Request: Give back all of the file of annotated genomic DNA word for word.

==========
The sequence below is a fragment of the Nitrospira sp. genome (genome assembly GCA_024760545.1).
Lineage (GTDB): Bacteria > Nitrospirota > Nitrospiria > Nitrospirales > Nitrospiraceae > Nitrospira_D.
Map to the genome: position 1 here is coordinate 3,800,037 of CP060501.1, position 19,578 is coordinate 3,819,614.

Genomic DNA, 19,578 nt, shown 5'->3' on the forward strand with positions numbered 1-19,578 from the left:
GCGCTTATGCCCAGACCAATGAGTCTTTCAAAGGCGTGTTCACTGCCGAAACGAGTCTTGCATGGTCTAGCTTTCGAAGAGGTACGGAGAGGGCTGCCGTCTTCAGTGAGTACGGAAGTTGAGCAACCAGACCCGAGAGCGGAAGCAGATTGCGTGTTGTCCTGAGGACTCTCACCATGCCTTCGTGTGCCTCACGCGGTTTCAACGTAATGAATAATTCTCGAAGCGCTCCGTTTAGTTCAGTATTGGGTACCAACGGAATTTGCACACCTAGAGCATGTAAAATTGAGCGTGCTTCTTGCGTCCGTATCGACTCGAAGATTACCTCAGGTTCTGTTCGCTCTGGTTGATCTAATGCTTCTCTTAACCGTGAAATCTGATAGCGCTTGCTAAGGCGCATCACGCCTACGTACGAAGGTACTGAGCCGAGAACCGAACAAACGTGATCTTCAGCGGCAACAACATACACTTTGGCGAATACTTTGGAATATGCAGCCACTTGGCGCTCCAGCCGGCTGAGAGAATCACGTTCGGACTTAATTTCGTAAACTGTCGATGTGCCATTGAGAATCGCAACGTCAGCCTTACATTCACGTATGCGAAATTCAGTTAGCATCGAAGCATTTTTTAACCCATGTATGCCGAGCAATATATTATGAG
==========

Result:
The sequence below is a fragment of the Nitrospira sp. genome (genome assembly GCA_024760545.1).
Lineage (GTDB): Bacteria > Nitrospirota > Nitrospiria > Nitrospirales > Nitrospiraceae > Nitrospira_D.
Map to the genome: position 1 here is coordinate 3,800,037 of CP060501.1, position 19,578 is coordinate 3,819,614.

Genomic DNA, 19,578 nt, shown 5'->3' on the forward strand with positions numbered 1-19,578 from the left:
GCGCTTATGCCCAGACCAATGAGTCTTTCAAAGGCGTGTTCACTGCCGAAACGAGTCTTGCATGGTCTAGCTTTCGAAGAGGTACGGAGAGGGCTGCCGTCTTCAGTGAGTACGGAAGTTGAGCAACCAGACCCGAGAGCGGAAGCAGATTGCGTGTTGTCCTGAGGACTCTCACCATGCCTTCGTGTGCCTCACGCGGTTTCAACGTAATGAATAATTCTCGAAGCGCTCCGTTTAGTTCAGTATTGGGTACCAACGGAATTTGCACACCTAGAGCATGTAAAATTGAGCGTGCTTCTTGCGTCCGTATCGACTCGAAGATTACCTCAGGTTCTGTTCGCTCTGGTTGATCTAATGCTTCTCTTAACCGTGAAATCTGATAGCGCTTGCTAAGGCGCATCACGCCTACGTACGAAGGTACTGAGCCGAGAACCGAACAAACGTGATCTTCAGCGGCAACAACATACACTTTGGCGAATACTTTGGAATATGCAGCCACTTGGCGCTCCAGCCGGCTGAGAGAATCACGTTCGGACTTAATTTCGTAAACTGTCGATGTGCCATTGAGAATCGCAACGTCAGCCTTACATTCACGTATGCGAAATTCAGTTAGCATCGAAGCATTTTTTAACCCATGTATGCCGAGCAATATATTATGAG